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‘When I first got here, a friend taught me what the different night-time rustles and noises meant – how to work out whether it’s a snake or a rat.’ Over a crackling 4G WhatsApp call, author Stephanie Theobald is talking about the realities of living in a cave on the edge of California’s Mojave Desert, which she’s done since June 2020.
‘I sleep on a board, which I’ve raised off the floor with stones because of the scorpions,’ she tells me. Within eco circles, ‘rewilding’ as a term has been long used to describe a type of hands-off, nature-first conservation that attempts to restore natural processes and wildlife to landscapes decimated by human intervention. But now the concept has been appropriated by those who have chosen to live in symbiosis with nature in an effort to ‘rewild’ themselves, their desires and expectations of modern life.
The drive to ‘rewild’ is often a result of burnout or the realisation that success, money and the trappings of an affluent city life still leave a gaping hole that no amount of expensive clothes, small-plate restaurants or career accolades can fill. Over periods of lockdown, many Type A people had come to notice that life is missing something. And perhaps that ‘something’ is a more connected relationship with the natural world.
It goes way beyond the ‘cottage-core’ appeal of well-tended gardens and quiet country escapes that are nonetheless still within 20 minutes of a gastropub, a deli and a train that will whisk you straight back to the city whenever you like. It means placing yourself in a landscape where you are tiny, insignificant and overwhelmed. It’s not for everyone, but it’s for more and more people – and once they ‘go wild’, they don’t want to come back.
Stephanie Theobald lived in London for more than 20 years and was a hugely successful author and journalist before she abandoned the literarti to rewild herself in the desert. As a society editor for Harper’s Bazaar, her job had kept her deeply enmeshed within urban life and that, she tells me, had its upsides. From trips to the Maldives with Vivienne Westwood and Christian Louboutin to parties in Cannes with Elton John and Sharon Stone, ‘just innumerable red carpets, innumerable parties… But to be honest, I wouldn’t swap what I have now for that. There’s no penthouse in the world that would top the experience of living in a 20 million-year-old cave,’ she laughs.
Her cave is on a secluded square mile of land just outside California’s Joshua Tree National Park. A small community of people (currently there are 12) have occupied the open-air caves since the mid-1970s. ‘I discovered it 10 years ago when I was doing a story in Palm Springs and I’d come to visit whenever I was working in California,’ she explains. Theobald loved the basic way of life and the connection that the people living there had with the land. She was in LA at the beginning of 2020 and, seeing the fear wrought by the pandemic, she felt a yearning to be in closer proximity to something ‘ancient and wild’ and moved in.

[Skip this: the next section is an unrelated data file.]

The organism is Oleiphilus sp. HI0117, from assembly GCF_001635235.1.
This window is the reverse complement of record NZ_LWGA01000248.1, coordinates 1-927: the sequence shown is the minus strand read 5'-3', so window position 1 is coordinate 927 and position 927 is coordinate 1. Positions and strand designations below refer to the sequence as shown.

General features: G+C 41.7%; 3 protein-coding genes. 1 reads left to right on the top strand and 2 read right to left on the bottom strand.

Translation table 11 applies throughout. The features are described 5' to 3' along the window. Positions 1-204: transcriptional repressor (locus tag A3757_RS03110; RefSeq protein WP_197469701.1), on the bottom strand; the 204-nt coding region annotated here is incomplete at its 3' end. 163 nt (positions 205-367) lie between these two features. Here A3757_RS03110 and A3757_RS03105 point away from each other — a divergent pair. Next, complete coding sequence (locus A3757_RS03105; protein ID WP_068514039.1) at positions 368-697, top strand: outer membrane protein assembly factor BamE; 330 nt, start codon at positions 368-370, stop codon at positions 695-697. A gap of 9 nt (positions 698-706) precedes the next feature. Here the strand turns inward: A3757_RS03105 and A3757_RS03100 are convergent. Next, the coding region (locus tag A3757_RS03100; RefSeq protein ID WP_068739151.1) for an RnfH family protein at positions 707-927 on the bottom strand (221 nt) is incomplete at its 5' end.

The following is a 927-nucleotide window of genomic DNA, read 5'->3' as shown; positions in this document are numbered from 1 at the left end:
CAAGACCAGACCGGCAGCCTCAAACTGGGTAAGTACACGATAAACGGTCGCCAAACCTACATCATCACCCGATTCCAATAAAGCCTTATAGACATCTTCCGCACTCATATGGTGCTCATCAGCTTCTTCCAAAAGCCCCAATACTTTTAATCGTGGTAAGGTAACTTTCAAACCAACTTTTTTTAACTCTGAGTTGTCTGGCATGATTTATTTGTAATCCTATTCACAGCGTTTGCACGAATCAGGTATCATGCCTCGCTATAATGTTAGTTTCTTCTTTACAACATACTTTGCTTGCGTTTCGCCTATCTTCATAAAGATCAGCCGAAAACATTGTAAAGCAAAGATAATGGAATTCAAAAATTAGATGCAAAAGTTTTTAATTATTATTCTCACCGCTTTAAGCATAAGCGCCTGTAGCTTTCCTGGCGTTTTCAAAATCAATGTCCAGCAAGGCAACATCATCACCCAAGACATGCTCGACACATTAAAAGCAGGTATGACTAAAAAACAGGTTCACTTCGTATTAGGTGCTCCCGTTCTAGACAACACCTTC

Lydia Pang similarly left behind a high-flying career to live in nature. She says, ‘To me, rewilding yourself is about undomesticating; situating yourself in a landscape. It is about being connected to that landscape, rather than being transient, and understanding what that landscape can provide for you – and what you can provide for it.’
Like Theobald, for Pang, the past year has been one of renegotiation. Speaking to me from her home deep in rural Wales, dressed in a plain black sweater, with her hair pulled into a low bun, she looks effortlessly chic. She has the lit-from-the-inside skin of a well-rested woman (I later find out that she doesn’t drink). When she left Wales (where she’d grown-up) to attend university in London, aged 19, she assumed she would never go back. Her rapid ascent through the ranks of some of the world’s biggest advertising agencies seemed to validate that belief. She became global creative director of Refinery29 in New York aged just 27, and was later poached by Nike to work as global editorial design director in Portland, Oregon.
‘And then the pandemic hit,’ she sighs. ‘I think, like for many people, it brought a lot of things into focus. I had spent years chasing that big, shiny, corporate title, but without the glossy workplace or the trips to shoots across the world, without all of that delicious, capitalist distraction, I was faced with just myself. I was working way too much and doing very little else. I felt like I was becoming a one-dimensional human being. And I felt very far away from any kind of truth.’
The search for ‘truth’ in life has preoccupied philosophers for centuries. In the 1700s, Edmund Burke explored the idea of the sublime and where it could be found; his thinking gave rise to the Romantic movement in art and literature, which expressed the idea that greatness, whether physical, moral, intellectual, metaphysical, aesthetic or spiritual, resides in the power of nature. And we perhaps all still share a sense that it is only when faced with such power, when we confront a terrifying cliff edge, a violent waterfall or a deep forest lit by nothing but the stars, that we can see our own problems in any kind of perspective.
From the 20th century onwards, the cause of our ongoing existential malaise has been sought elsewhere – from our diet to the collapse of the nuclear family to the rise of social media. Only now are we coming back to the idea that the secret to happiness could lie tangled in the rampant wilds of our world. Recently, a raft of studies have implied that urban modernity itself – the fact that we live so far outside of our ecosystem – is a key factor driving our mental health crisis. And for people like Pang and Theobald, reconnecting with wilderness – experiencing a truly untamed nature – is the obvious balm to soothe our ailing souls.